ah pooh............

azriel1970 50M

7/25/2017 7:59 pm

I would have loved to have met him. I know that pain.........

wickedeasy replies on 7/31/2017 2:54 pm:
he was an interesting man. often quiet. sometimes very funny. always on the side...never in the midst of.

i spent a lot of time with him as a child. less as i grew older. i'm not sure why that changed. i think you would have liked each other.

author51 57F  
100574 posts
7/26/2017 1:25 am

    Quoting wickedeasy:
    this is a picture of a picture of my Da fishing

    isn't he beautiful?

Yes he is my friend.Your stories about your Dad are similar to my own Father and how he was,what he liked to do when finally left on his own.The things he most enjoyed that brought him a sense of peace amid the chaos of life and a large, noisy family. They were our heroes...

One can never have enough JOY in their life...

wickedeasy replies on 7/31/2017 2:55 pm:
thank you. i think he is stunning.

goodatpoetry2 70M
16562 posts
7/26/2017 5:20 am

Your Dad sounded so special.
I never had that feeling with mine. . He wasn't that *touchy/feely* with us kids.
I would have really loved a Dad like yours.

wickedeasy replies on 7/31/2017 2:59 pm:
he had this way of creating space for me to curl up in. my mother was the one who kept the whole show running but when i think about it now as an adult, my Da was the heart

HeartCollector 63F

7/26/2017 5:51 am

It's a wonderful thing to have those memories. I miss both of my parents so much.

The gladdest hours we know are those shared with a friend or two. Wilbur D. Nesbit

wickedeasy replies on 7/31/2017 2:59 pm:
yes, it's odd as i veer closer to the time of passing how much more i think of them.

spunkycumfun 60M/65F  
36112 posts
7/26/2017 12:44 pm

It's always good to do nothing, because nothing is what this life amounts to in the end!

wickedeasy replies on 7/31/2017 3:00 pm:
how you make me laugh. you cynical buggah you. and yet, there is always truth in what you say.

TicklePlease 52F  
12849 posts
7/29/2017 8:23 am

What wonderful memories... My dad once printed out stickers that said something along the lines of "la dolce far niente" which was basically the joy of doing nothing. He put them everywhere but could never quite grasp the concept.

I crave those moments of just.... being.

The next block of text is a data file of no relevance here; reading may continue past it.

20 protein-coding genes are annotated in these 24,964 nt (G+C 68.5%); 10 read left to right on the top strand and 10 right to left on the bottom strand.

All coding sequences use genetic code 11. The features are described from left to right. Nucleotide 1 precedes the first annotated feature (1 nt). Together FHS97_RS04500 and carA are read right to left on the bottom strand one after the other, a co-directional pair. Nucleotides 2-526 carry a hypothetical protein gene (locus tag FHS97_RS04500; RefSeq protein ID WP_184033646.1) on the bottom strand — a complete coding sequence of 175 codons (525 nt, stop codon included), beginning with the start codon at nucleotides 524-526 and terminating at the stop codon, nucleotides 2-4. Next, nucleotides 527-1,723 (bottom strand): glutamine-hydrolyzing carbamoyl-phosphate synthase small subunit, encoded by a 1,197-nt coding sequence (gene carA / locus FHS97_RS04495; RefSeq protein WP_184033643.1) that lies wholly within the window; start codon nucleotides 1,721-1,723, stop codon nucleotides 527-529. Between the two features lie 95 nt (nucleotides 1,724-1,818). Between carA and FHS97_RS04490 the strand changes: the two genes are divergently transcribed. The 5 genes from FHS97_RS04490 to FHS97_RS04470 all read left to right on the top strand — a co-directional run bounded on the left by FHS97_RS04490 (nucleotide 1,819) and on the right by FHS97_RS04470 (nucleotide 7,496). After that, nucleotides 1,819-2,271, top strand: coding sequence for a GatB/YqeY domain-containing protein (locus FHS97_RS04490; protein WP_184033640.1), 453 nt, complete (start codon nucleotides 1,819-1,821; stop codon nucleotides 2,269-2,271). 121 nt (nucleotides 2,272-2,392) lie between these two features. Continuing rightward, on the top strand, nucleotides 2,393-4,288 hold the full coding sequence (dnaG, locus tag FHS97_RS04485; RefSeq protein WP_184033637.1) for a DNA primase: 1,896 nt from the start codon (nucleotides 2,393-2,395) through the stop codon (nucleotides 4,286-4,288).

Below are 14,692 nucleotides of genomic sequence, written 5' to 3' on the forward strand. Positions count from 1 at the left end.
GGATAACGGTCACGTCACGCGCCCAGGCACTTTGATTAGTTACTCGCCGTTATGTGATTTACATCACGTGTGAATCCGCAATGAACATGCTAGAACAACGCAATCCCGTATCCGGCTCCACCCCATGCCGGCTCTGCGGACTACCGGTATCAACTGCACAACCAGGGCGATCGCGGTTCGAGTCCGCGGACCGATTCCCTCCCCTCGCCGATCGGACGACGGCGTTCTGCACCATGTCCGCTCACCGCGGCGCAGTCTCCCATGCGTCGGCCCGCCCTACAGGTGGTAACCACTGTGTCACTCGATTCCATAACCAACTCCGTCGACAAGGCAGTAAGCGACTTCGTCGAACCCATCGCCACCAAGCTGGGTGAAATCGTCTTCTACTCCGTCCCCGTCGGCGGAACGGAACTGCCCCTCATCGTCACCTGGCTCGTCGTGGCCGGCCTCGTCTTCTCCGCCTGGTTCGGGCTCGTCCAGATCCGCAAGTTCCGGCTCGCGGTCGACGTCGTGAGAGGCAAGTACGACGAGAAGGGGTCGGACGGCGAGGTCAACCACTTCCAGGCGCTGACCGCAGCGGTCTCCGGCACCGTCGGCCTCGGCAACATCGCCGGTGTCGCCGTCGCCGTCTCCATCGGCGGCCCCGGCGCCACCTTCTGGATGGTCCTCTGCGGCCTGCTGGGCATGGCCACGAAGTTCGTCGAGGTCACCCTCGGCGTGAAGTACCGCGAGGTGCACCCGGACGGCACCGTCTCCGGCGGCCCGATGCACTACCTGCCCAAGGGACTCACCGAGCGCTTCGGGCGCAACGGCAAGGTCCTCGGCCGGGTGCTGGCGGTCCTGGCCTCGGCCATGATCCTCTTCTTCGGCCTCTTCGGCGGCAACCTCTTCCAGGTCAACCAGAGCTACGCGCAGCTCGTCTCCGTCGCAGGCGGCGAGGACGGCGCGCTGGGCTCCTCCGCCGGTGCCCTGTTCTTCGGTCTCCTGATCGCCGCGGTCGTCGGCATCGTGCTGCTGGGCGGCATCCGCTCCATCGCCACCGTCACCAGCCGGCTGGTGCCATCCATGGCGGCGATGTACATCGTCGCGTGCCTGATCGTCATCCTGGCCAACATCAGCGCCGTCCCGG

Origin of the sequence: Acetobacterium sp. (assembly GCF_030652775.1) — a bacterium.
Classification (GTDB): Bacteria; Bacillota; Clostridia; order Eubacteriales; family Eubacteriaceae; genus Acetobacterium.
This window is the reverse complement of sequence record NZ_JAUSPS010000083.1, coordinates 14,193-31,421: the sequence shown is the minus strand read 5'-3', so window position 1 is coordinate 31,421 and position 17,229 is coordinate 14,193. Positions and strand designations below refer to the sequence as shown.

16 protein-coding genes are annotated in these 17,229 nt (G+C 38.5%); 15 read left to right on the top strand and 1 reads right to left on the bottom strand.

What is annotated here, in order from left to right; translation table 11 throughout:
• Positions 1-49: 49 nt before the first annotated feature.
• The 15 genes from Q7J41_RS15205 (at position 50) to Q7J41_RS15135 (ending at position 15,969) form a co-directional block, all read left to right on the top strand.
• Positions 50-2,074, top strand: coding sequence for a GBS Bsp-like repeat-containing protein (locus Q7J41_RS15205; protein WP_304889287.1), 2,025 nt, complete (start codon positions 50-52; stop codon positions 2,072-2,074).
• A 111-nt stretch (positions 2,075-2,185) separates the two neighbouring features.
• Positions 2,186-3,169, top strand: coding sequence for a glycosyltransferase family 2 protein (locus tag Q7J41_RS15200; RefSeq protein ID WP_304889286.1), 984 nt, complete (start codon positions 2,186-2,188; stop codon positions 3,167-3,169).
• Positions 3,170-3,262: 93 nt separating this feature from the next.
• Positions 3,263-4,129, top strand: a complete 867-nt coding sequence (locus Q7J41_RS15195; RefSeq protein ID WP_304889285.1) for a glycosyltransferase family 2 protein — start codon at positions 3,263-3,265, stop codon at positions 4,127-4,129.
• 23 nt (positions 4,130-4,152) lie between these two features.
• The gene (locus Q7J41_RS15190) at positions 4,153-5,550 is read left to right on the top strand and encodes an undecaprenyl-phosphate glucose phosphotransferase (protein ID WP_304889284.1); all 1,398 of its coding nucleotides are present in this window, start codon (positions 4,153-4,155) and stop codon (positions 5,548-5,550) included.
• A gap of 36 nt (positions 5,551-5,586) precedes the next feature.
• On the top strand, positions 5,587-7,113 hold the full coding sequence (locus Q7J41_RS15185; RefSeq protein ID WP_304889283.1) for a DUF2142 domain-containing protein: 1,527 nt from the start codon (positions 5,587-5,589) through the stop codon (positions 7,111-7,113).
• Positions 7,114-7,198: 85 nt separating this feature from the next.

wickedeasy replies on 7/31/2017 3:02 pm:
it's easier now that there is less to make my mind scatter in a hundred directions. that the pace of my life is slower. but i was always one for reading and wandering off into a high tree for solitude. shrugs

KtMnDu 68M
6213 posts
7/29/2017 10:39 pm

Ah, to do nothing.......when I was younger, I dealt with a level of guilt, in that to do nothing was not seen as a positive.....fortunately, I got passed that......and now, as I am "retired" I don't really care what others think about how I spend my time......those others are missing the value of doing nothing.......

wickedeasy replies on 7/31/2017 3:04 pm:
as a child i found it in r=books and nature. i still find it in books and nature but now i can find it in almost anything. the zen of living is easier when you want only a few things, isn't it?

smartasswoman 62F  
33417 posts
8/3/2017 4:38 am

Ah yes, it's been four months since I retired and I'm still mentally struggling a bit, with how little I accomplish most days

Nice for you that your da was a role model on how to truly relax.

wickedeasy replies on 8/3/2017 3:43 pm:
i think now that he likely had ptsd early on after the war and it changed him. but yes, he became a very courtly and kind man, someone who almost everyone was drawn to, felt comfortable with.

i wish i had spent more time with him in my teens but then, we are all so testy then...grins....he may have chosen differently...lol.

tickles4us 58M
7174 posts
8/5/2017 10:48 pm

There is great peace of mind to be found in doing nothing.

Vive La Difference